A cosmopolitan, bejeweled and philosophical chronicle of friendship, love, sex and work ... A Whole World gives us glimpses and assessments of Merrill’s poetic elders, as well as his contemporaries, and then eventually his disciples. Merrill found that letters, in which one can get away with an aperçu instead of a whole argument, suited him better than essays. Quick comparative literary judgments became an epistolary specialty ... He was generous with his advice and his money, and the letters he sent, whether or not they enclosed a check, were carefully crafted presents. Their entertainment never feels like a performance for posterity, but rather something directed at the living, individual recipient, who seems to be sitting directly across from the sender ... Artifice is his way of being natural. With Jamesian syntax and Wildean wit, he lavishes his correspondents with parody, puns and aphorism ... These letters went into the mail fully formed and polished, but this new collection of them, arriving a quarter-century into letter-writing’s death spiral, assures their monumentality.
This book, which takes us from age 6 (a letter to Santa Claus) all the way to his final days in Tucson, Ariz., where he died from AIDS-related complications in 1995, immerses us in that world and enriches our understanding of the poetry that came out of it ... Merrill’s poems explore the complex bonds between himself and an ever-widening circle of friends, lovers and relations around the world. That circle—bewilderingly and for some people disturbingly—also expanded to take in the next world, via the poet’s longtime practice of conducting seances via the Ouija board ... Merrill’s poems constitute a vast, hospitable home into which we are invited. With the possible exception of Yeats, no poet since Wordsworth has made such great poetry from the material of his own life; however, while Wordsworth mainly reflects on his own relations with the natural world, Merrill focuses on his connections with other people ... For those not so privileged, these letters, together with Mr. Hammer’s biography, constitute the next best way to acquire a similar feeling of intimacy ... This book shows us that the term 'man of letters' has never been more appropriately applied to a writer.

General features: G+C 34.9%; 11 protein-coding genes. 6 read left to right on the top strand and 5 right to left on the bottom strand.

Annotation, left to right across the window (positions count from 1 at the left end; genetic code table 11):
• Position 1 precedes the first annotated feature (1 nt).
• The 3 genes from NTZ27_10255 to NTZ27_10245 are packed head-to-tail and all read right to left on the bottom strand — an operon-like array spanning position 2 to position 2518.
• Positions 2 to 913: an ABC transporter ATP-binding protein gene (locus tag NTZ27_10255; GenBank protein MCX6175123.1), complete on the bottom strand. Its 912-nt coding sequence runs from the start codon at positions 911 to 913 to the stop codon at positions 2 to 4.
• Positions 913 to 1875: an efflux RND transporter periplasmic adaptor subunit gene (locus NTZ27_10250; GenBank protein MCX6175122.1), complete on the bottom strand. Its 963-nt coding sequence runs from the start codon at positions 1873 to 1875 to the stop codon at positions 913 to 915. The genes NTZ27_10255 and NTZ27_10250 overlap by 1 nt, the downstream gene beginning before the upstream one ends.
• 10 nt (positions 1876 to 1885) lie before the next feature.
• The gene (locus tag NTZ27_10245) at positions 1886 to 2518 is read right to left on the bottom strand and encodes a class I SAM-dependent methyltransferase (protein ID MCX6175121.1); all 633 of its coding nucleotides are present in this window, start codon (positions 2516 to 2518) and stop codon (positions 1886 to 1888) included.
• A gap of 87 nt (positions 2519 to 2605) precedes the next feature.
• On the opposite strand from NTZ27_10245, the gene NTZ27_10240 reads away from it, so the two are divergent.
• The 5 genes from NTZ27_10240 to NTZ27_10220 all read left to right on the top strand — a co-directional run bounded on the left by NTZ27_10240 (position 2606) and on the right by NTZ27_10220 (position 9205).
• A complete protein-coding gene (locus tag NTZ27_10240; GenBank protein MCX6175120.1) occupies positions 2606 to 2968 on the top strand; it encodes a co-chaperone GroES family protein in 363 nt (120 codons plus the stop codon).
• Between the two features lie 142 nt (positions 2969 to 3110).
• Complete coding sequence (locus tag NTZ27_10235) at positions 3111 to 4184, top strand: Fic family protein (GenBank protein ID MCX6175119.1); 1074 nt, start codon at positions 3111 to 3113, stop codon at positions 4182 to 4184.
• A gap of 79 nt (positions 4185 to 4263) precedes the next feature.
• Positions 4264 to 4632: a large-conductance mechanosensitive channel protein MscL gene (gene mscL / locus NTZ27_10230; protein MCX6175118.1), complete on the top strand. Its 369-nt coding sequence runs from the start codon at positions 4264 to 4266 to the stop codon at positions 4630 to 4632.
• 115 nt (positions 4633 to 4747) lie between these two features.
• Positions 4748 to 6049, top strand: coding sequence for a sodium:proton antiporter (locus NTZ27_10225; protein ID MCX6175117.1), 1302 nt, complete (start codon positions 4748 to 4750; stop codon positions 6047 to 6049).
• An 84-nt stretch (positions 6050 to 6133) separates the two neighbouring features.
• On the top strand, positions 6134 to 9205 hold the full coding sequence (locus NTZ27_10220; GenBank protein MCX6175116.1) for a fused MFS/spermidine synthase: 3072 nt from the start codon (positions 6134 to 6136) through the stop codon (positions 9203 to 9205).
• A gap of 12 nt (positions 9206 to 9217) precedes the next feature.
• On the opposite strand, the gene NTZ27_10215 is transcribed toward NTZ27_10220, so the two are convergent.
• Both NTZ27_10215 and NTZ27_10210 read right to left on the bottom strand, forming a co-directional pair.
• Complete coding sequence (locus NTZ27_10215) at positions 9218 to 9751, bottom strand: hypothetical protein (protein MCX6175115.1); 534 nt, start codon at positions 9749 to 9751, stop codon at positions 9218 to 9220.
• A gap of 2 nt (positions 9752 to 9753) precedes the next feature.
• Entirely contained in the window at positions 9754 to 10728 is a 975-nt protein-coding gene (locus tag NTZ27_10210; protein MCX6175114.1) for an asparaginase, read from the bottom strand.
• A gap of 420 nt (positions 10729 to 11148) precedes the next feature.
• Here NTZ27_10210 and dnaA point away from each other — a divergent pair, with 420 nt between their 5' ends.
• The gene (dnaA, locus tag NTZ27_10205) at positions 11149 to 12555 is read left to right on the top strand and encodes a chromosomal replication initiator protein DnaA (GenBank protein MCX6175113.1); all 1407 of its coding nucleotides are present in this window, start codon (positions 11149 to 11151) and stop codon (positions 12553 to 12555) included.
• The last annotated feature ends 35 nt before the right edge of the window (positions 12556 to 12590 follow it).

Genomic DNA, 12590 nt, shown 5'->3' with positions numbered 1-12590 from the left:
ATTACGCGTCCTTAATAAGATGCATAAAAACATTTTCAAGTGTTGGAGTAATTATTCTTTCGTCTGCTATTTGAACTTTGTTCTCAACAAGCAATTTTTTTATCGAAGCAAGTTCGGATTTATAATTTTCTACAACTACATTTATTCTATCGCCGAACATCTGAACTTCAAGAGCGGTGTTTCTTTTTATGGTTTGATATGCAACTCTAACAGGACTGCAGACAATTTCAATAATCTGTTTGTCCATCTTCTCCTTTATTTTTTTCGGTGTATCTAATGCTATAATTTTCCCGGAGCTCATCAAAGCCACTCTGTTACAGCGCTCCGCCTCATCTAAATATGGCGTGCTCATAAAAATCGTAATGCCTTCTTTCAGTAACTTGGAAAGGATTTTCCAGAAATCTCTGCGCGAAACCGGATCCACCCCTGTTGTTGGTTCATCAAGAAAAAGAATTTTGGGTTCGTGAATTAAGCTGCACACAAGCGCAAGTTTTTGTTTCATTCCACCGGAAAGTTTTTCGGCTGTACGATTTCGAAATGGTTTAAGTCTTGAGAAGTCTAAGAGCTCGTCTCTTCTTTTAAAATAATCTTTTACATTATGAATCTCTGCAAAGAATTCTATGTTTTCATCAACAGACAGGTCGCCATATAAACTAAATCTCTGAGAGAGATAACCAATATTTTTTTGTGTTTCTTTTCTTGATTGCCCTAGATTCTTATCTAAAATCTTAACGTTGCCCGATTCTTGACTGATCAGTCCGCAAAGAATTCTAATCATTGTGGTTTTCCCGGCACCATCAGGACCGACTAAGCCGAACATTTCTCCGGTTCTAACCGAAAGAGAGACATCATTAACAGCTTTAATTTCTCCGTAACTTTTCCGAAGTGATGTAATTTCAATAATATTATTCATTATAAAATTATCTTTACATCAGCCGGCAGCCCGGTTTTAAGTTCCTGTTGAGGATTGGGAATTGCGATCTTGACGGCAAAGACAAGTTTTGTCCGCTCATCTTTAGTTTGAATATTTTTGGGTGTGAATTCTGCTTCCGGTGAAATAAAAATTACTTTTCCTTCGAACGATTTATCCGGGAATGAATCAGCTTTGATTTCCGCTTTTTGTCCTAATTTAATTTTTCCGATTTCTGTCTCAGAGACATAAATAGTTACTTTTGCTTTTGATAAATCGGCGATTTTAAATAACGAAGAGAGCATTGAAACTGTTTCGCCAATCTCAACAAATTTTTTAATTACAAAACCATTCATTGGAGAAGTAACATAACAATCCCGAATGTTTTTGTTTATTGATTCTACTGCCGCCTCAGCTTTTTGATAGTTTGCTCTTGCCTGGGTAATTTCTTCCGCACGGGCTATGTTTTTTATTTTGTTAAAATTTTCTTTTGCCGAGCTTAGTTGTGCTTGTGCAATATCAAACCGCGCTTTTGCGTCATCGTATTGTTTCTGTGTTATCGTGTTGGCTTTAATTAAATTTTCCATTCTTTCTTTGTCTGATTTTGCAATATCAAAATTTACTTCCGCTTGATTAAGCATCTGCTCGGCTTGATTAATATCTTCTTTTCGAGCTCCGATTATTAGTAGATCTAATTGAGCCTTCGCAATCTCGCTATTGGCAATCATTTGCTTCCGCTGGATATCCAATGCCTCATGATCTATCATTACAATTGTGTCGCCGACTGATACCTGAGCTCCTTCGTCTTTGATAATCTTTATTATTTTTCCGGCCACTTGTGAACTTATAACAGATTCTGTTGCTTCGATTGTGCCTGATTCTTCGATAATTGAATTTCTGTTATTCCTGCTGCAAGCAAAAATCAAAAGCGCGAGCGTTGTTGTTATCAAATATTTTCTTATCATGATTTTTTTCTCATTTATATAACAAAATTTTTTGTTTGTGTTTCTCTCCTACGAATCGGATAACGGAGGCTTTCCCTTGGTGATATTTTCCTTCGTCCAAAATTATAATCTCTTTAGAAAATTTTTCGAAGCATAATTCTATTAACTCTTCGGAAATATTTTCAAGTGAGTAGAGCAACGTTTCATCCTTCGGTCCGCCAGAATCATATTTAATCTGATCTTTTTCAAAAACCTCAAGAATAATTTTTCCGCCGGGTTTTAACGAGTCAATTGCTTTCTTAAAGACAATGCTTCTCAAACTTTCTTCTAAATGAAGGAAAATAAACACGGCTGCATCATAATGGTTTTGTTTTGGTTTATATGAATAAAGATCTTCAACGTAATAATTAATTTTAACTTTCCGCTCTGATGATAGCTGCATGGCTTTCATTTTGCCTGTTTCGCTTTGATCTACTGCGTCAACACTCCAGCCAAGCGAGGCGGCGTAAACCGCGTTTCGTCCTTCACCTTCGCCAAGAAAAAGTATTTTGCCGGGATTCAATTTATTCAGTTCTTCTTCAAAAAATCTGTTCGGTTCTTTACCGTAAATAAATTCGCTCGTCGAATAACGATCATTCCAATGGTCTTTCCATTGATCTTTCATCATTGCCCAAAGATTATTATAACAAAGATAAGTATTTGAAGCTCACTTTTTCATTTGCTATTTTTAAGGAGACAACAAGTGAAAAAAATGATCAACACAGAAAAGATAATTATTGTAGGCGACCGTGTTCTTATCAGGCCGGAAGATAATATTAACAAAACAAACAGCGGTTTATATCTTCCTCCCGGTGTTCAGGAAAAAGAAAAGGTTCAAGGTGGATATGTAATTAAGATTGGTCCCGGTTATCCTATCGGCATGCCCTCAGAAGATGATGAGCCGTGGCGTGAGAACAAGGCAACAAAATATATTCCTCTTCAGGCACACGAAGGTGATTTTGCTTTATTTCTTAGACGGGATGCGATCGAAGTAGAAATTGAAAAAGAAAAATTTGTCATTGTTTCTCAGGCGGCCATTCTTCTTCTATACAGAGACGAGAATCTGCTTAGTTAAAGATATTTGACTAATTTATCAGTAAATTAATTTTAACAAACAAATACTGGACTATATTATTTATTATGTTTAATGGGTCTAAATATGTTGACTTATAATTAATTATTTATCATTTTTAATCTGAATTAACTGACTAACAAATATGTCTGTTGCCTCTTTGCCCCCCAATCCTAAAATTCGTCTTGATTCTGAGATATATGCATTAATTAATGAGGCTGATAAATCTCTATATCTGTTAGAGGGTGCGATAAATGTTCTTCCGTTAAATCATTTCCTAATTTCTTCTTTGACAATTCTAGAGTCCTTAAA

It’s a fundamentally surprising kind of volume, something that already feels like an anachronism encountered in some museum’s dusty basement ... Merrill was a master of that antiquated kind of correspondence ... These letters could often strive for the feeling of being dashed off, but Merrill cared about them quite a bit ... Hammer and Yenser are as conscientious as you could reasonably hope. They carefully footnote every letter, identifying all the names of people, places, and books that fill Merrill’s chatter, and they include a glossary of important recurring names. But that only goes so far. The problem—and, far from being a problem, it was a glorious gift to the recipients of these letters—is that although Merrill was a literary perfectionist of the first water, he never insulted his correspondents by turning his letters into set pieces. Each letter in this volume is written to somebody, about things, with no attempt made at contextualizing. The prompting letters are not included, and neither are the responses, and no amount of either would be sufficient in any case. The result makes for fragmentary reading at best ... The result is a persistent feeling of listening through a keyhole to one half of the middle of a conversation. There are wonderful moments, everywhere ... But such moments are confirmations rather than discoveries—they’ll always tend to reward the faithful while confounding newcomers.